The report revealed that one quarter of the world’s above ground carbon in tropical forests is in the hands of indigenous people and local communities.
It comes a week ahead of the COP 22 meeting in Marrakesh and draws attention to the significant role of forest people in helping national governments meet emission reduction goals.
However, there is a problem.
Though indigenous forest-dwelling and local communities have long resided in these areas, their rights to the land is often unrecognized. According to scientists, at least a tenth of the total carbon that is stored in tropical forests is not under any formal protection or recognition. Without this, these forests are more susceptible to economic pressures and deforestation. Indeed, in tropical forests in Brazil, Bolivia and Colombia, where indigenous and traditional communities have formalized their right to the land, it is estimated that deforestation rates are two to three times lower than elsewhere.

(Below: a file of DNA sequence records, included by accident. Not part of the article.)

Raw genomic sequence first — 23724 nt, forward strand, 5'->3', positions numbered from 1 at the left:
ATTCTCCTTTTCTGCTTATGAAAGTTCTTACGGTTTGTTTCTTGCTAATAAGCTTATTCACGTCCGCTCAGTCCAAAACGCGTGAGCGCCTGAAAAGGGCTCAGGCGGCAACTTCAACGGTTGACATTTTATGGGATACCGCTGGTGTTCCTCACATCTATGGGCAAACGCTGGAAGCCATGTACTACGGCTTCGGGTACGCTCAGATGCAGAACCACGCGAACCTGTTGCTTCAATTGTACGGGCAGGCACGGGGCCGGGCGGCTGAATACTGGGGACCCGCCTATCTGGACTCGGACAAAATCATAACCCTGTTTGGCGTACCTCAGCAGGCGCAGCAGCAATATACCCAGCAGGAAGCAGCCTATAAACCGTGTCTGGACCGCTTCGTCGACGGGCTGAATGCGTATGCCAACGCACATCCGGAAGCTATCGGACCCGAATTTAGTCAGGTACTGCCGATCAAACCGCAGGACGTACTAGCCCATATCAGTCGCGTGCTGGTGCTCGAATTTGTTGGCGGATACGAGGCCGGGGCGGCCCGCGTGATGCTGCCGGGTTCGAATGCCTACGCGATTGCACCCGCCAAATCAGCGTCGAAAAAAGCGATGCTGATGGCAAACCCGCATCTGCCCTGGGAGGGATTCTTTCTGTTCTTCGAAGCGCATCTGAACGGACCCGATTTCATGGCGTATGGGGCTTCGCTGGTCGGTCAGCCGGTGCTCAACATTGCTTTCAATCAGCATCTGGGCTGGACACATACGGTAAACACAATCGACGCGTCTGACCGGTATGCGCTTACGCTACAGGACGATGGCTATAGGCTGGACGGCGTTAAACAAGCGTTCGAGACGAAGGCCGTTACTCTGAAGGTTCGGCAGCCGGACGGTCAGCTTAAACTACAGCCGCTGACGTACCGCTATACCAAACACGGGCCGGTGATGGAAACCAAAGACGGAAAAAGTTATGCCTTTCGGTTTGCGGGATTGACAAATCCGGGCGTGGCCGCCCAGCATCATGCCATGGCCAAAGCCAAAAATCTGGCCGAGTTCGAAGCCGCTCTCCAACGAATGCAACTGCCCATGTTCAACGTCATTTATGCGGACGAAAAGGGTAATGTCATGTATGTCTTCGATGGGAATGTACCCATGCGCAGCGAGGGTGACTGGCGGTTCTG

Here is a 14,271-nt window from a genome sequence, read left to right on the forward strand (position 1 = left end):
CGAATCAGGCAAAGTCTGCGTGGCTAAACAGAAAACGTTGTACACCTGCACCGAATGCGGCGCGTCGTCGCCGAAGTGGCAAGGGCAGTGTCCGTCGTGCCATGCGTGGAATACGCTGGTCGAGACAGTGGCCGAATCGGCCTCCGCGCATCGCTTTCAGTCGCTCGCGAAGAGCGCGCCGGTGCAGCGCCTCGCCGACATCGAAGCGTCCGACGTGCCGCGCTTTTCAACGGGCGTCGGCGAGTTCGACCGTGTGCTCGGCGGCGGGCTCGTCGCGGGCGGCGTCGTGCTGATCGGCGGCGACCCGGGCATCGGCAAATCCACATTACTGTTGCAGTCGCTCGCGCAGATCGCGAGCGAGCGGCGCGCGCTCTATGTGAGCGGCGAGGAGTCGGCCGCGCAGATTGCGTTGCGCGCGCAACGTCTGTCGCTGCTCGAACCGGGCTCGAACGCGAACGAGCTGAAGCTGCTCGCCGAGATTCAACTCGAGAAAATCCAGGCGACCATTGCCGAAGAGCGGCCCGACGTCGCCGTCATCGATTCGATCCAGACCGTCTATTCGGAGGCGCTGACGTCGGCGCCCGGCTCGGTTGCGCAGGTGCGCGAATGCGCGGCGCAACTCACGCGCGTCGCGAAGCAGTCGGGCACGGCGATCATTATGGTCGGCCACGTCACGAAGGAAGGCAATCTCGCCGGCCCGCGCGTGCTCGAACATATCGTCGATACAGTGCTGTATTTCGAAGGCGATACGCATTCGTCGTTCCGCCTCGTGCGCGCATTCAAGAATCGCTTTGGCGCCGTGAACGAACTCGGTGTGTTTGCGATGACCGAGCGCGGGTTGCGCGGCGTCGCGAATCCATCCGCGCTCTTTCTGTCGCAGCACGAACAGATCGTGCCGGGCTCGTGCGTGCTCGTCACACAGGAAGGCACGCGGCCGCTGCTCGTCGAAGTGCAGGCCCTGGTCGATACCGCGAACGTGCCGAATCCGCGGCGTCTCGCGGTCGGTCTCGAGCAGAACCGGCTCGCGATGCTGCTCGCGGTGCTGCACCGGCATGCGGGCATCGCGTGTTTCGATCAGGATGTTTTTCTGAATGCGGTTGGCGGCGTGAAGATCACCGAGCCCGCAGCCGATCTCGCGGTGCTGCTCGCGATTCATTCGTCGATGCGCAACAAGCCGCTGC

What this new report shows is how important a role indigenous and traditional forest people have in the fight against climate change.
Similarly, it suggests that these carbon maps could help secure indigenous and local communities’ land rights. Researches hope that emphasizing the carbon sequestration potential of the forest and the need for its protection will help secure the rights of indigenous people to own and manage their forests.
They are, after all, the traditional stewards of the world’s forests.